M. Chin A Paw
S. te Velde
W. van Mechelen
- Physical activity and sedentary behaviour in youth
- Book title
- Routledge book of youth sports
- Pages (from-to)
- London: Routledge
- ISBN (electronic)
- Routledge international handbooks
- Document type
- Faculty of Social and Behavioural Sciences (FMG)
- Amsterdam School of Communication Research (ASCoR)
A low level of daily physical activity is one of the main causes for the avoidable burden of noncommunicable disease and premature death (Lee et al., 2012). Sedentary behaviour (low-energy activities performed while sitting during waking time, such as TV viewing, computer use, reading) is not synonymous with physical inactivity. Recent research has shown that highly active children can also participate in high levels of sedentary behaviour (De Bourdeaudhuij et al., 2013; te Velde et al., 2007). In adults, excessive sedentary behaviour has been shown to have adverse health effects, independent of moderate to vigorous physical activity (Grontved and Hu, 2011; Proper et al., 2011; van der Ploeg et al., 2012). Physical activity levels decline and sedentary behaviour increases throughout childhood into older age (Van Mechelen, et al., 2000). Therefore, promoting physical activity and limiting sedentary behaviour are important health policy priorities in Europe and beyond.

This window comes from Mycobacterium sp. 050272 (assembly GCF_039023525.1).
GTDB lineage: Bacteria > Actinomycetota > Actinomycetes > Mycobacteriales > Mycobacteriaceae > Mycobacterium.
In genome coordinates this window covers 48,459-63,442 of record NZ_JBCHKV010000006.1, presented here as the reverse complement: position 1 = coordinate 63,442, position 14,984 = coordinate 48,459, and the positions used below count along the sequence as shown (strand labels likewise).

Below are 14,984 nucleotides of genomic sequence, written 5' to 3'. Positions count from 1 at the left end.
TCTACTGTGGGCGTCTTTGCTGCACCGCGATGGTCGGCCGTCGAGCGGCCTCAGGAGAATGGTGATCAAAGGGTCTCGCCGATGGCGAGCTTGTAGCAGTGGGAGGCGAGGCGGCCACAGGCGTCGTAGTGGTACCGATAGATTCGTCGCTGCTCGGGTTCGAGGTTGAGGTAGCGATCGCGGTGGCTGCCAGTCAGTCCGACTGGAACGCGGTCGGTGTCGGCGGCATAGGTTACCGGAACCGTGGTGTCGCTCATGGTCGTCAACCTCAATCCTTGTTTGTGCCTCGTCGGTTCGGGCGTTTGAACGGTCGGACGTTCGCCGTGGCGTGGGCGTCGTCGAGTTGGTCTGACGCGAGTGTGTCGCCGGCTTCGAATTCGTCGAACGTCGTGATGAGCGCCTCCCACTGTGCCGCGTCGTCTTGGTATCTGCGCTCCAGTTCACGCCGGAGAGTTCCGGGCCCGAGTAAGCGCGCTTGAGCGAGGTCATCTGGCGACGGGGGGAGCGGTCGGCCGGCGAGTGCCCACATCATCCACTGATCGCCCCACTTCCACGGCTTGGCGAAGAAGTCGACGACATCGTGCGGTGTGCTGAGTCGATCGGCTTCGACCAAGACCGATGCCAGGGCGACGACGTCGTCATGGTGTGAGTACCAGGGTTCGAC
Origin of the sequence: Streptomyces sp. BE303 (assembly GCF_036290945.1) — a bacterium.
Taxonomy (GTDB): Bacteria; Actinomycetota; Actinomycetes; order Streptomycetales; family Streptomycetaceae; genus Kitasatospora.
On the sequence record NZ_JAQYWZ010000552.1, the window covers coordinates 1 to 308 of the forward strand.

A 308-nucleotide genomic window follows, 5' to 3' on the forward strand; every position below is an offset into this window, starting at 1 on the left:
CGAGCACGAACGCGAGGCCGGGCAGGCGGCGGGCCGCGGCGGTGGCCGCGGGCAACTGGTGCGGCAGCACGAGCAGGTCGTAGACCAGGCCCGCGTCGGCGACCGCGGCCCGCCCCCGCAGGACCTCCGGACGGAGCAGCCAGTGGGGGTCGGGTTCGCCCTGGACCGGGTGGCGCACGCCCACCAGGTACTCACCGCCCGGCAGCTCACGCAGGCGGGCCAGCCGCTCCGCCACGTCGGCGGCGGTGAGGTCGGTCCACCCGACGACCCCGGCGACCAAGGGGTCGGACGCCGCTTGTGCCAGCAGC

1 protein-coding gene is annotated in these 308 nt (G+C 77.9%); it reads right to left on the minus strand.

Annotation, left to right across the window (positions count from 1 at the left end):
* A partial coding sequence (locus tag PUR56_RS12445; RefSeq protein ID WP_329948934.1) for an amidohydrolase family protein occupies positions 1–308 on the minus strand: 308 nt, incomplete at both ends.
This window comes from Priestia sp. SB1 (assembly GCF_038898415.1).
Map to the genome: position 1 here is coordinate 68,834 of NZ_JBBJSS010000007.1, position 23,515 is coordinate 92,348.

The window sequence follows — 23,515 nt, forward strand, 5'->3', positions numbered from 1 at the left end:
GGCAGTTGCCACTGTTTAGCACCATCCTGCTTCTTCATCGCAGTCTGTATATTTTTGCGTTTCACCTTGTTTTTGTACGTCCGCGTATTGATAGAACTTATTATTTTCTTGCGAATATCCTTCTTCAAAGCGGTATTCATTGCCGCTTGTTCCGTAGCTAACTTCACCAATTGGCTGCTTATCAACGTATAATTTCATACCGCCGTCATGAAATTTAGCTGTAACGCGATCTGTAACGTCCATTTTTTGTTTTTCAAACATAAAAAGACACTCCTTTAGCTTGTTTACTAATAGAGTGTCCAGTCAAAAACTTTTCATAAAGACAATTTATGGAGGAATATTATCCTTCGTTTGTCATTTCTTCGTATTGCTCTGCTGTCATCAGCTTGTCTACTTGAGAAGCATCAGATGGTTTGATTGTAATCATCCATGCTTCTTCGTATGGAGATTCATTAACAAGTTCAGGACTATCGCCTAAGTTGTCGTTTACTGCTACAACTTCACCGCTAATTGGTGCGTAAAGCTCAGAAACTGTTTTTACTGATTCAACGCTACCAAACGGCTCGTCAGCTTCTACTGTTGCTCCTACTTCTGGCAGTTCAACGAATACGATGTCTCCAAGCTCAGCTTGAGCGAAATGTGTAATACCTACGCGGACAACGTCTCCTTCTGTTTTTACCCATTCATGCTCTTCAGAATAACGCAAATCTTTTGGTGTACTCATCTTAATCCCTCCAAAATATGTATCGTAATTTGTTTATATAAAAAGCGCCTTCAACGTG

- Final publisher version
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